Attune

Attune means harmony. This blog is about harmonizing ourselves in our connection to others and to our planet. I bow to basic goodness in our world and in relationships encourage opening our hearts with love and compassion.

5 Things All Parents Need To Know About
Teaching Self-Discipline

February 18, 2014

By: Susan Grey Smith, PhD, LMFT

If you have a child you know how difficult it is to get the message across that it takes hard work to get what we want.  We all want our children to learn to be responsible adults yet children want everything handed to them on a silver platter!  How do we teach our children about how hard work leads to rewards when we feel so guilty about working so much resulting in limited time to spend with them?  We all want our children to have the good things that we didn’t have, but we usually know it when we’ve crossed the line into over-indulgence.  Don’t be afraid to look at it with full awareness.  We all do it.

Stagnant wages and more demands on our time and money while TV constantly encourages kids to buy, buy, buy leads to more family and job stress.  We may feel trapped in a very negative cycle.  We all know how work and responsibility should fit together in a child’s life but sometimes there is too much “noise” in our environment to recall what our parents taught us.  So here goes with a 5 things we already know.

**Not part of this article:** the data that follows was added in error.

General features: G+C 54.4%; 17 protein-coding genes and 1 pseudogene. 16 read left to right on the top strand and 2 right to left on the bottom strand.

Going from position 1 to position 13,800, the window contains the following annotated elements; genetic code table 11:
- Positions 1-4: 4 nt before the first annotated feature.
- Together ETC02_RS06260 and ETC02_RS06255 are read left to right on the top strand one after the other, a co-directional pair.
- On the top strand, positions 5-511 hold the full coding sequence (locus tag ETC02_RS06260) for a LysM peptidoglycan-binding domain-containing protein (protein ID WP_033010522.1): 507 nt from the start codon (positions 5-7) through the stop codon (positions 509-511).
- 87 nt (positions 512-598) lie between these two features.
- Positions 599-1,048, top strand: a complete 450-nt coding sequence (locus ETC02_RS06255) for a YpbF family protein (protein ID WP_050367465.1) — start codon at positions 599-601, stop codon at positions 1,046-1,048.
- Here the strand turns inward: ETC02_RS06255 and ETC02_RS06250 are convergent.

1.    There are basic material things people need to survive-these include food,

clothing, and shelter–Play Stations, Gameboys, and Smart Phones are not on the list.  Teach your children the difference between needs and wants.

2.    It takes money to be a consumer. Marketing that targets children treats parents like loan officers loaning money to broke customers.  When does this ever happen.  Teach your children that they cannot spend money they don’t have. 

3.    If you’re a child, earning money means doing chores.  Parents shouldn’t

have to pay for work that benefits the whole family.  But there are usually extra chores to do around the house.  It is never too early to provide a way for a child to earn money to pay for what they want.  Teach your children the value of a dollar by earning it and saving up.

4.    Children’s work (making good grades and staying out of trouble) should not be tied to money or they will come to believe that the world owes them a living. Help your child learn the value of internal rewards by teaching them to take satisfaction in a job well done.  Teach your children that there is intrinsic value in doing things well while doing the right thing.

5.    Teach your children that being an adult requires self-discipline–getting up early when we’d rather sleep in, going to jobs when we’d rather be playing, working late when we’d rather be home, and taking the kids to soccer practice when we’re bone tired.  Feeling entitled and having the right to get what you want, even at another’s expense, doesn’t require anything.

Don’t worry so much.  Cut yourself some slack.  Remember, we model for our kids the value of self-discipline because they don’t do what we say do, they do what we do.  Take some time with them to just relax.  You are already teaching self-discipline that will give your children the wherewithal they need to make it in our increasingly complex society.

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